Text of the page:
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Procedural Justice

Justice pursued through due process of law to resolve conflicts between individuals or between individuals and their government. The government administers fair and impartial procedures equally to everyone under its authority in order to settle disputes among them or to prosecute persons charged with crimes against the state.

For example, the Fifth Amendment of the U.S. Constitution says that no person shall ‘‘be deprived of life, liberty, or property without due process of law, nor shall private property be taken for public use without just compensation.’’ The Fourth, Fifth, and Sixth Amendments include several guarantees of fair procedures for anyone accused of criminal behavior, including ‘‘the right to a speedy and public trial, by an impartial jury of the State and district wherein the crime shall have been committed.’’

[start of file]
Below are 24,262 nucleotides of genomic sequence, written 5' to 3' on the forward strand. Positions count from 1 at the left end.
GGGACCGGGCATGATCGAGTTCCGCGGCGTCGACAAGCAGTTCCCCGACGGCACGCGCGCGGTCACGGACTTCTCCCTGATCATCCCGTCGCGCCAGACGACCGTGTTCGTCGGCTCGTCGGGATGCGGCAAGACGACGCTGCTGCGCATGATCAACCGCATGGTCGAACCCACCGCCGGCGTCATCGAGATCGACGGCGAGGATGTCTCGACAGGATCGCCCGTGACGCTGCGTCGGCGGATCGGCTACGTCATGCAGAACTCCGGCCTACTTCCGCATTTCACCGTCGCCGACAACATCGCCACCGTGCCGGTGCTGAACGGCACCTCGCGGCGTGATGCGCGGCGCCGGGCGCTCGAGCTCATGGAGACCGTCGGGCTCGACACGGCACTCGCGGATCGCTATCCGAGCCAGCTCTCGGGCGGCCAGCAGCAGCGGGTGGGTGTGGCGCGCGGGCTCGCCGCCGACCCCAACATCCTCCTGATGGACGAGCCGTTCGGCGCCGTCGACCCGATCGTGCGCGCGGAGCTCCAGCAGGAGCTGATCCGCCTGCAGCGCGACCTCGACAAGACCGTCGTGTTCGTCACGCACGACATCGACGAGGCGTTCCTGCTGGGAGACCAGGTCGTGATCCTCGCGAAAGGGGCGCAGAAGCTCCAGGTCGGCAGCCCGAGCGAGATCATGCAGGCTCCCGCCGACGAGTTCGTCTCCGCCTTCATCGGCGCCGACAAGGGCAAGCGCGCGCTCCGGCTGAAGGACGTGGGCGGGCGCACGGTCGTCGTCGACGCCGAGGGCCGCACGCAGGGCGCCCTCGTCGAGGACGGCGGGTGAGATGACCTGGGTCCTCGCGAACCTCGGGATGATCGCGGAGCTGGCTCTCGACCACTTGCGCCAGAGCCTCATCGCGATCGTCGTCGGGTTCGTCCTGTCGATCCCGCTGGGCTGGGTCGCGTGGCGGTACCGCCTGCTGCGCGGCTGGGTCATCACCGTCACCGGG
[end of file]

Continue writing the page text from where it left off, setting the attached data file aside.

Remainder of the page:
When procedural due process prevails, conflicts are settled in an orderly and fair manner in a court of law, according to the rule of law, and not by the arbitrary actions of people in power. This equal justice under the law regulates the interactions among private individuals and between individuals and government. Punishments, such as incarceration in prison, payment of fines, or performance of community service, may be carried out against a wrongdoer. One party harmed by another may receive compensation from the perpetrator of the grievance.

By John Patrick, Understanding Democracy, A Hip Pocket Guide (Oxford University Press)